MONROVIA – Liberia, a founding member of the African Union, Organization of African Unity at the time, was last year relegated from full member to just an observer – a decision which was triggered by the accumulation of unpaid dues that caused Africa’s oldest nation to lose its voting right at the continental body.
The Africa Union in 2016 decided on the need for equitable and predictable funding source to finance the Union so as to reduce dependency while implementing development and integration programs on the Continent. Each country is, therefore, required to make regular financial contributions to the Union, based on assessment of its capacity.
In November 2018, the African Union held an Extraordinary Summit on Institutional Reforms in Addis Ababa to address, among other things, the issue of due (assessed contribution) payment. At the meeting, the AU decided to impose sanctions on member states who do not pay 50% of their assessed contributions within six months.
According to the AU, such states will be deprived their right to take the floor or make any contributions in the meetings of the African Union. Three different forms of sanctions on defaulting member states were agreed, based on the length of the period of payment default: The three sanction packages are as follows:
Cautionary, which is “applied to member states who do not pay 50% of their assessed contributions within six months. Such states will be deprived their right to take the floor or make any contributions in the meetings of the African Union”
Intermediate sanctions which “shall apply to members who are in arrears for one year. In this instance, the member states shall be suspended from being a member of a Bureau of any organ of the Union; host any organ, institution or office of the Union; lose the right to have their nationals participate in electoral observations missions, human rights observation missions and will not be invited to meetings organized by the Union and further, such states will not have their nationals appointed as staff members, consultants, volunteers or interns at the African Union.”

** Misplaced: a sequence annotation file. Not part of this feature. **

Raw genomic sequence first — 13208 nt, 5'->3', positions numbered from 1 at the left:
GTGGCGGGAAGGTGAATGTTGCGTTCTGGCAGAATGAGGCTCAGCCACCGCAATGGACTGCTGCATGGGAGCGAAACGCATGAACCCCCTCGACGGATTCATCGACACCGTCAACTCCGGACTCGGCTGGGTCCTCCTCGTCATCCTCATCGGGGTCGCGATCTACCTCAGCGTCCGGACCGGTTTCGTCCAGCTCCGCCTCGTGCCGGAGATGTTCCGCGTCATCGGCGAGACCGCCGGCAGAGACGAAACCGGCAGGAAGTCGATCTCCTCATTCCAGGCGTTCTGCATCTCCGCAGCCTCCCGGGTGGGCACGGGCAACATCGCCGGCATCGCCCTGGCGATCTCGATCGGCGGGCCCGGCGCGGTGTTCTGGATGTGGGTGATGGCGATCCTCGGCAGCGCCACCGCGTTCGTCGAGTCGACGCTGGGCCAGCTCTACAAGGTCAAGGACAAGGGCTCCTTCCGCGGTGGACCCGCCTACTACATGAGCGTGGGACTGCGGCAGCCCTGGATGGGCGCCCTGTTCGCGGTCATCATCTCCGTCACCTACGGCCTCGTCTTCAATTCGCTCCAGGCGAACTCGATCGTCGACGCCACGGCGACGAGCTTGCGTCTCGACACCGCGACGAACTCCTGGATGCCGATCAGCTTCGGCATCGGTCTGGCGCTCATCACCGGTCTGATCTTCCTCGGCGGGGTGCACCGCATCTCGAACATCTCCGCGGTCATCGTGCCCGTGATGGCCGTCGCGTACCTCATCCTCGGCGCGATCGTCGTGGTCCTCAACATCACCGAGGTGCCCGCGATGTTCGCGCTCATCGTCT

Liberia Owed US$1.6 Million
Liberia, however, fell short of its financial obligations to the Union resulting to a debt of US$1.6 million which accumulated over a period of three years up to 2020.
President George Weah had inherited a debt of US$400,000 to the Union when he assumed office in 2018 but failed to make any payment up to 2020 prompting the imposition of sanction on Liberia.
Liberia had also struggled with meeting up with every single report to be submitted to the AU. These reports are the core responsibilities of being a member country. Some of these reports were either submitted beyond the deadline and some not submitted at all.
The comprehensive sanctions imposed on Liberia did not only affect the government but individual Liberian citizens who cannot be employed within the AU as staff members, consultants and interns. Liberians could not take part in AU Observation missions. in 2019, a qualified Liberian who had applied for the position of Political Affairs Officer at the AU Office at the UN was disqualified from further consideration because of the sanction on Liberia.
Liberia Back on Track
On Tuesday, Liberia’s Foreign Minister disclosed that the country has fully fulfilled its financial obligation to the pan-African body. This disclosure comes ahead of the African Union’s 34th Ordinary Session of Heads of State which is scheduled to take place from February 3-7.
It will be held virtually under the auspices of the AU’s current Chairperson, South African President Cyril Ramaphosa.
The meeting will be on the theme “Arts, Culture and Heritage: Levers for Building the Africa We Want,” in support of efforts to showcase the significant contribution of the rich and diverse African heritage, as an essential tool for bringing about sustainable development, integration, and peace in Africa.
Minister Kemayah, according to the Ministry of Information, thanked President George Weah, through whose leadership he said the needed funds to settle the 2021 contribution and the legacy arrears which accumulated and were assessed in 2020 were made available. He reaffirmed the Weah Administration’s commitment to settling the country’s financial obligations to International and continental institutions. “Settling our financial obligations signals that Liberia takes its role and responsibilities seriously as a member in the international system”, the Minister said.
During the upcoming Session, the Heads of State are expected to receive reports and debate on matters of continental priority, including reports on the Institutional Reforms of the Union and the AU Response to the COVID-19 Pandemic.